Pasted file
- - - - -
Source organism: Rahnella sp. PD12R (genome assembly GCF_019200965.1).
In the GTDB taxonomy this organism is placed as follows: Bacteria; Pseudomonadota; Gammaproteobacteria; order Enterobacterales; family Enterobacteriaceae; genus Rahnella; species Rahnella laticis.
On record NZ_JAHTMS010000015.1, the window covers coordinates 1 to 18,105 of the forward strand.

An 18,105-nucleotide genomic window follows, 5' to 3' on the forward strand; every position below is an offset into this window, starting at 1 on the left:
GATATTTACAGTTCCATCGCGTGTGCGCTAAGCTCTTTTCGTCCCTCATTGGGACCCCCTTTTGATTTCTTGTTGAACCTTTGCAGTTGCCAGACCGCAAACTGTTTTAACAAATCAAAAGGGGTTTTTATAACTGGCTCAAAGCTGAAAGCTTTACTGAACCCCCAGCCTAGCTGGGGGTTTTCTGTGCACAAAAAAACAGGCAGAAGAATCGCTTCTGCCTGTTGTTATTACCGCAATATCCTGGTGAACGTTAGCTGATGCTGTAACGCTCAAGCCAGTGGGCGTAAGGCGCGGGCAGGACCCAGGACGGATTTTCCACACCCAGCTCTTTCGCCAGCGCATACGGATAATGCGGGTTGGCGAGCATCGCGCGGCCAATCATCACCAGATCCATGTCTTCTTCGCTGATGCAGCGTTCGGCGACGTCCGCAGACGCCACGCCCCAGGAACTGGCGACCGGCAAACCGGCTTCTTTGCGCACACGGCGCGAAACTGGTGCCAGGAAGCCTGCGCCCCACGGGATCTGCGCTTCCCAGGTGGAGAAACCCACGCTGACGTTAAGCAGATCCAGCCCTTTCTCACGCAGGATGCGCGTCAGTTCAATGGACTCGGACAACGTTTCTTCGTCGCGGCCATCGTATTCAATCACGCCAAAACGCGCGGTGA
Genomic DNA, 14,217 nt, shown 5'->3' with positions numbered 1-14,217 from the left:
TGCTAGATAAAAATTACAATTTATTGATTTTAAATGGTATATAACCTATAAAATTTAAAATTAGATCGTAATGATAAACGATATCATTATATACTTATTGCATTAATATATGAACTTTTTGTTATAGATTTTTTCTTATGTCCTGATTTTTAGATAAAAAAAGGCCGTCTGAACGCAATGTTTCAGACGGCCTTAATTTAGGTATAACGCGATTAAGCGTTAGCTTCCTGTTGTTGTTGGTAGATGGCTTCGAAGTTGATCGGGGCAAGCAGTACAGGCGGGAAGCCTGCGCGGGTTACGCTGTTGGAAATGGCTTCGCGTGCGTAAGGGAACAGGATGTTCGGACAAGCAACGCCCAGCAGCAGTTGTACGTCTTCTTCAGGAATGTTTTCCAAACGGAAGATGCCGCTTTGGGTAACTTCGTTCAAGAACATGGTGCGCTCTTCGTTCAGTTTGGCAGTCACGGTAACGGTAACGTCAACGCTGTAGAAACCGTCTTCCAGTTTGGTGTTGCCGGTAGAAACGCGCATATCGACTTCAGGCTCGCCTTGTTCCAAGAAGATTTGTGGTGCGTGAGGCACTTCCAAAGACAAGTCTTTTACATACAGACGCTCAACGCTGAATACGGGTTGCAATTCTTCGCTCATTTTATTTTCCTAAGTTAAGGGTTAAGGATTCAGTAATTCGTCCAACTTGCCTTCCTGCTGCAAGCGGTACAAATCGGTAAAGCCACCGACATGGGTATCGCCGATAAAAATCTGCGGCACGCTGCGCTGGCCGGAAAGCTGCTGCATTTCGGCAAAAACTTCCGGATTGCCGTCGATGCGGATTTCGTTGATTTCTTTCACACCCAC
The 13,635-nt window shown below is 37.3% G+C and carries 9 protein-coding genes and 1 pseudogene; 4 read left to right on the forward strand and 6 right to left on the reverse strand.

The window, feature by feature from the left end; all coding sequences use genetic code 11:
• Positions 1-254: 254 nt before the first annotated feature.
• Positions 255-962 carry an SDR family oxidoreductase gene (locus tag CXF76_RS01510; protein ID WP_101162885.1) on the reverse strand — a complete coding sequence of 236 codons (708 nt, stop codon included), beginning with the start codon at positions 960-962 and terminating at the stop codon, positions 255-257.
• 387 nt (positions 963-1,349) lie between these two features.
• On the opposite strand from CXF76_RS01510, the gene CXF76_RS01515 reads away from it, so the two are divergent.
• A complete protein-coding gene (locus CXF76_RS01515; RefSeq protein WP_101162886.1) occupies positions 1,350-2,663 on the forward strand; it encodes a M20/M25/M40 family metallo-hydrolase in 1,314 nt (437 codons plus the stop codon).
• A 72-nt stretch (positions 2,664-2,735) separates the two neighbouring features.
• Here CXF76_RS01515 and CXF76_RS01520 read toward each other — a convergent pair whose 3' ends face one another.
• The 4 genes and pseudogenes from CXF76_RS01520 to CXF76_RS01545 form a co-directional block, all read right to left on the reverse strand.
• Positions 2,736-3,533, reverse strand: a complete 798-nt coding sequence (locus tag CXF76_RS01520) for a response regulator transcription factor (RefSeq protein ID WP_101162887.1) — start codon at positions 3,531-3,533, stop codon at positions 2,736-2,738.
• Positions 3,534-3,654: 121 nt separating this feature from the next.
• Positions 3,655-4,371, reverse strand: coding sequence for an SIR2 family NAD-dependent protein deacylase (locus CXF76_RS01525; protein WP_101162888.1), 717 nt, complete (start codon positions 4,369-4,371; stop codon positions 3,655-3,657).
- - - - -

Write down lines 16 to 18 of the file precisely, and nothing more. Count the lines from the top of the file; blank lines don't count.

• Here CXF76_RS01515 and CXF76_RS01520 read toward each other — a convergent pair whose 3' ends face one another.
• The 4 genes and pseudogenes from CXF76_RS01520 to CXF76_RS01545 form a co-directional block, all read right to left on the reverse strand.
• Positions 2,736-3,533, reverse strand: a complete 798-nt coding sequence (locus tag CXF76_RS01520) for a response regulator transcription factor (RefSeq protein ID WP_101162887.1) — start codon at positions 3,531-3,533, stop codon at positions 2,736-2,738.